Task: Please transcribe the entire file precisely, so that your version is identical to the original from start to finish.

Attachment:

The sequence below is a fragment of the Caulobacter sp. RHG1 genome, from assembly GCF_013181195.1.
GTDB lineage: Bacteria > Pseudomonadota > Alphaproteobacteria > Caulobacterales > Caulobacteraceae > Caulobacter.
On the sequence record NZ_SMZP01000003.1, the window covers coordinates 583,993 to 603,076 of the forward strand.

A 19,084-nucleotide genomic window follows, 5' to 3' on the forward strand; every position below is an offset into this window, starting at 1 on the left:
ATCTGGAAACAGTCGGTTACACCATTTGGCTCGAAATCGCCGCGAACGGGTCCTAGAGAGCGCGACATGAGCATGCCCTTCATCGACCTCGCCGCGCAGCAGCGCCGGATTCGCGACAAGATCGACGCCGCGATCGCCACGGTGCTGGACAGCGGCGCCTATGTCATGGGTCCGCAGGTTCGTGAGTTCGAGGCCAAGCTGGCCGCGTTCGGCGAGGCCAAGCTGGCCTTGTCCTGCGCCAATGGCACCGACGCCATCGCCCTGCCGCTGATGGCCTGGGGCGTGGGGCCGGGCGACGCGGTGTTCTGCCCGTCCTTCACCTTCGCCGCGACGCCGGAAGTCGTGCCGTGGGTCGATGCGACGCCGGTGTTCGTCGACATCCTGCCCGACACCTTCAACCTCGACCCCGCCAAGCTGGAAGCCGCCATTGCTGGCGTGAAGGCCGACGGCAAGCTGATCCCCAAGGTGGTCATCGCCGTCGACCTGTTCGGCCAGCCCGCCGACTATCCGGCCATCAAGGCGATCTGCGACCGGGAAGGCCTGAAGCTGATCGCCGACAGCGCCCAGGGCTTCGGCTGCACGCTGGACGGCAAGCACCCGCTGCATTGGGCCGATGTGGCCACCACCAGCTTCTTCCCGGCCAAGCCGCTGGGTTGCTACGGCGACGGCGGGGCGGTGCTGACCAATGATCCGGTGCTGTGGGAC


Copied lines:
The sequence below is a fragment of the Caulobacter sp. RHG1 genome, from assembly GCF_013181195.1.
GTDB lineage: Bacteria > Pseudomonadota > Alphaproteobacteria > Caulobacterales > Caulobacteraceae > Caulobacter.
On the sequence record NZ_SMZP01000003.1, the window covers coordinates 583,993 to 603,076 of the forward strand.

A 19,084-nucleotide genomic window follows, 5' to 3' on the forward strand; every position below is an offset into this window, starting at 1 on the left:
ATCTGGAAACAGTCGGTTACACCATTTGGCTCGAAATCGCCGCGAACGGGTCCTAGAGAGCGCGACATGAGCATGCCCTTCATCGACCTCGCCGCGCAGCAGCGCCGGATTCGCGACAAGATCGACGCCGCGATCGCCACGGTGCTGGACAGCGGCGCCTATGTCATGGGTCCGCAGGTTCGTGAGTTCGAGGCCAAGCTGGCCGCGTTCGGCGAGGCCAAGCTGGCCTTGTCCTGCGCCAATGGCACCGACGCCATCGCCCTGCCGCTGATGGCCTGGGGCGTGGGGCCGGGCGACGCGGTGTTCTGCCCGTCCTTCACCTTCGCCGCGACGCCGGAAGTCGTGCCGTGGGTCGATGCGACGCCGGTGTTCGTCGACATCCTGCCCGACACCTTCAACCTCGACCCCGCCAAGCTGGAAGCCGCCATTGCTGGCGTGAAGGCCGACGGCAAGCTGATCCCCAAGGTGGTCATCGCCGTCGACCTGTTCGGCCAGCCCGCCGACTATCCGGCCATCAAGGCGATCTGCGACCGGGAAGGCCTGAAGCTGATCGCCGACAGCGCCCAGGGCTTCGGCTGCACGCTGGACGGCAAGCACCCGCTGCATTGGGCCGATGTGGCCACCACCAGCTTCTTCCCGGCCAAGCCGCTGGGTTGCTACGGCGACGGCGGGGCGGTGCTGACCAATGATCCGGTGCTGTGGGAC